Henry and her UMaine colleagues continue to show that the zebrafish
model has significant advantages over other research systems. Perhaps
best of all, recent studies have shown that many of the processes that
occur during zebrafish development are very similar to the
developmental changes that occur in mammals, including humans.
"There's a lot of basic science in this area that we just don't
understand," says Henry. "We don't know how these structures grow, how
they increase in mass or how the attachment between the tendon and the
skeleton is maintained. There's a real opportunity here to do
While zebrafish development will remain the primary focus of her
research, an opportunity to interact with some of the country's
leading stem cell researchers will soon have Henry working with a
slightly larger fish: the dogfish shark. Henry is the recipient of one
of a handful of New Investigator Awards from Mount Desert Island
Biological Laboratory (MDIBL). The honor will allow Henry to work with
MDIBL scientists for several weeks, examining muscle growth and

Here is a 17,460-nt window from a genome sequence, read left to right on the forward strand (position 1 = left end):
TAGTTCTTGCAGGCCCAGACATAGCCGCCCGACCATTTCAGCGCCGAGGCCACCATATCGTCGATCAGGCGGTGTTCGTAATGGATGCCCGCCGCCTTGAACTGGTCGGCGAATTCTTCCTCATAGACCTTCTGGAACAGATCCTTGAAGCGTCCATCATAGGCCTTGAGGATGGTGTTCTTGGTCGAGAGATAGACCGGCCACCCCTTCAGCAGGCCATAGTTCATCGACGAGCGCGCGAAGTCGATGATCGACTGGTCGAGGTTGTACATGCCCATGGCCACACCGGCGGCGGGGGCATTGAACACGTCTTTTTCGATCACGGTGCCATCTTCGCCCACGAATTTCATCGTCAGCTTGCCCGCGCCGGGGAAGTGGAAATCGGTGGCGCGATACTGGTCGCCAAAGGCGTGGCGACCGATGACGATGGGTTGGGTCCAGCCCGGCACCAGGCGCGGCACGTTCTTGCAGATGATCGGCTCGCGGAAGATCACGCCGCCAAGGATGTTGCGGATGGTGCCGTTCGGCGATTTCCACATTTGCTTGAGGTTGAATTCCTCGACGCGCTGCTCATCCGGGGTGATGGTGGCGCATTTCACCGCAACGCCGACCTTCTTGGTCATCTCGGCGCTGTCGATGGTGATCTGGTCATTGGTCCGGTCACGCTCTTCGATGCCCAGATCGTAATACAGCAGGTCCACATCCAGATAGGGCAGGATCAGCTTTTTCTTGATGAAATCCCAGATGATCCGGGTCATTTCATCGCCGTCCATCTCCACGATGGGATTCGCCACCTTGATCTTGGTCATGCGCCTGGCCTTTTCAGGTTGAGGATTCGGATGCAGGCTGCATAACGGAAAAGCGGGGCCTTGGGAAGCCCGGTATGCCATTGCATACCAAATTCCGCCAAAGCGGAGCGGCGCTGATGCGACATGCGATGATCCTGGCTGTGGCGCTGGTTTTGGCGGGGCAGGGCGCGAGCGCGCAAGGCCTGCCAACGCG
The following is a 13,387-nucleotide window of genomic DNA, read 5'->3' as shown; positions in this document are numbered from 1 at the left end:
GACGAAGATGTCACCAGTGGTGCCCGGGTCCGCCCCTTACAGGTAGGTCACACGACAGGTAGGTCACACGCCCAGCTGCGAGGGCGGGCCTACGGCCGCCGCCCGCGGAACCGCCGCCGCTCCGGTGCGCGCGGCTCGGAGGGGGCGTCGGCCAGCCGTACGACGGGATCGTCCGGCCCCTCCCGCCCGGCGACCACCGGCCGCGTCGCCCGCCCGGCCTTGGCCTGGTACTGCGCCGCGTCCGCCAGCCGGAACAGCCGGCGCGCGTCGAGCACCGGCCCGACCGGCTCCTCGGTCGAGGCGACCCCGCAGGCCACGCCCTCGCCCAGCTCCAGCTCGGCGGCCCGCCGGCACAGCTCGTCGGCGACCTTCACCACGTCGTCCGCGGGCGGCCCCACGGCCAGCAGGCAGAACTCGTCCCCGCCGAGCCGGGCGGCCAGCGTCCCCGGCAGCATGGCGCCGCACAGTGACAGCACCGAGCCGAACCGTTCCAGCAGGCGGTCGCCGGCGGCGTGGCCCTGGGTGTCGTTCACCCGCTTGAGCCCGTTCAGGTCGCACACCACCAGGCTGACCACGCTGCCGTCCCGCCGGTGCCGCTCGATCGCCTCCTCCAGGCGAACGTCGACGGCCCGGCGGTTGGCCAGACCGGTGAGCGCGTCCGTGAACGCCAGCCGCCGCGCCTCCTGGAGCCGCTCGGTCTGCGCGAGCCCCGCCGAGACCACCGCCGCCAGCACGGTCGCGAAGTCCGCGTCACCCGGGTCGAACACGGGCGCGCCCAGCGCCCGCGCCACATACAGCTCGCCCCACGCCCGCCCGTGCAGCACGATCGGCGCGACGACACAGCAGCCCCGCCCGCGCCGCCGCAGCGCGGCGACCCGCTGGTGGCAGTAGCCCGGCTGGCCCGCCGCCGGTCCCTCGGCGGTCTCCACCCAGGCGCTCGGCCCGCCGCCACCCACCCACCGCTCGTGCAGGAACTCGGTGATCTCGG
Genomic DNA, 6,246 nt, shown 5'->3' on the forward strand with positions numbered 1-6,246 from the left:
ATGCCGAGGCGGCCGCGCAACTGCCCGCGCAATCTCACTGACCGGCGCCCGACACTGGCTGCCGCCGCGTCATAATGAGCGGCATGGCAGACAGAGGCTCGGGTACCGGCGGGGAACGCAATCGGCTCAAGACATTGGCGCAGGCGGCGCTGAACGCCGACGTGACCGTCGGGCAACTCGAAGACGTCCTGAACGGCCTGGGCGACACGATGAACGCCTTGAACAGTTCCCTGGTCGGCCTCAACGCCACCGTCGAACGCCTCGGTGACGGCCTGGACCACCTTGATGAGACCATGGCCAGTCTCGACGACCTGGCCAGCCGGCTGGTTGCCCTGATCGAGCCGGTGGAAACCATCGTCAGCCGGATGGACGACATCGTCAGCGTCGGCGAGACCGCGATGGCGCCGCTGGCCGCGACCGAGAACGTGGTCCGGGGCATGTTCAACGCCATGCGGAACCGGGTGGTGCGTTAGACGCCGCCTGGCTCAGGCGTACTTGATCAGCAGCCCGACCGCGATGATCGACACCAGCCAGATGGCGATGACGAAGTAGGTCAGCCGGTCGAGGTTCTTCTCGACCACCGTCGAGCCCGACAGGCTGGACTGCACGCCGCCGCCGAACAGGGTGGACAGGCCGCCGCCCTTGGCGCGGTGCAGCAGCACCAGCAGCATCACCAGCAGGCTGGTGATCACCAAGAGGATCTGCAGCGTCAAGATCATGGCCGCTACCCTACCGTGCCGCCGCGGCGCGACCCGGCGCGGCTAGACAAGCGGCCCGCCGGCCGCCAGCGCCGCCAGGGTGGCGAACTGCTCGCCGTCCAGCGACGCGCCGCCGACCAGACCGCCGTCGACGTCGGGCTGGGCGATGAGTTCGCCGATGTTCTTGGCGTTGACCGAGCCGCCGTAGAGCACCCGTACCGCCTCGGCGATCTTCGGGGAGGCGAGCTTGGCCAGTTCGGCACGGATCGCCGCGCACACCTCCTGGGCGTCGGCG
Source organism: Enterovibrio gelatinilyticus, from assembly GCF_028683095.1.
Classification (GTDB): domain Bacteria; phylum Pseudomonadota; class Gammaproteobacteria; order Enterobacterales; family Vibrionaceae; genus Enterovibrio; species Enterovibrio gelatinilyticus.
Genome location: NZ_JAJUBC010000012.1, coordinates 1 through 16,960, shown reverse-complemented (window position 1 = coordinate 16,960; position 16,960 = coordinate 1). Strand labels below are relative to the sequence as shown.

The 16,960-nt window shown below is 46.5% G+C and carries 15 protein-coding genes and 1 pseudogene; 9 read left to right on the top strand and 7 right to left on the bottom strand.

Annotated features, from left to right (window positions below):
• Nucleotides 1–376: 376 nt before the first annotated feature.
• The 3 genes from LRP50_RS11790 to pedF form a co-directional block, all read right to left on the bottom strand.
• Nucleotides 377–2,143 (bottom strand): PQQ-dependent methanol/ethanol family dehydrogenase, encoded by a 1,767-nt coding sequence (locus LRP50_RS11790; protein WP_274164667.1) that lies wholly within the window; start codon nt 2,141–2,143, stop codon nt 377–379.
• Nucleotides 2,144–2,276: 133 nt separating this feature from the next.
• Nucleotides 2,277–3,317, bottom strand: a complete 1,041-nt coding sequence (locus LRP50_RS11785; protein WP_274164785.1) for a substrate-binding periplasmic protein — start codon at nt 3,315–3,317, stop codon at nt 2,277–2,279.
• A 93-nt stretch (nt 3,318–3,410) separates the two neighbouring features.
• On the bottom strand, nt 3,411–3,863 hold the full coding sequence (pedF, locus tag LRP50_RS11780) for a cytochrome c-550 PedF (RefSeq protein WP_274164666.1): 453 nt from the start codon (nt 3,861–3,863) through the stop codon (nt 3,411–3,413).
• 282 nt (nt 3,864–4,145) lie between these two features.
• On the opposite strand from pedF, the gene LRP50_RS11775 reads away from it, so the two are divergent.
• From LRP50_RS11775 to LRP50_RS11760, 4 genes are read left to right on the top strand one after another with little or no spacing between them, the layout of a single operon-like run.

development in the dogfish.
Dogfish developed their unique physiology long before bony fish
like the zebrafish evolved. Henry hopes that comparisons between
dogfish and zebrafish embryonic development offer insights into the
evolution of muscle development and function.
"This award allows my lab to delve into questions that we would be
unable to ask without the valuable intellectual and practical
resources at MDIBL," Henry says.
Hoping to make the most effective use of her discoveries, Henry is
currently working with UMaine's administration to develop new
opportunities for collaboration with specialists in human genetics and
"Having a system like this, where we can see the fine details of
cell behavior as it forms structures like muscle, facilitates a much
more complete understanding of the processes at work. If we're going
to talk about developing treatments for diseases, we need a very
thorough understanding of what's going on," says Henry.
"Part of what is so exciting about this work is that we are not
just using the zebrafish model to recapitulate what has been done in
other systems, we're using the zebrafish to ask questions that aren't
easily answered in other systems to complement what's known."
by David Munson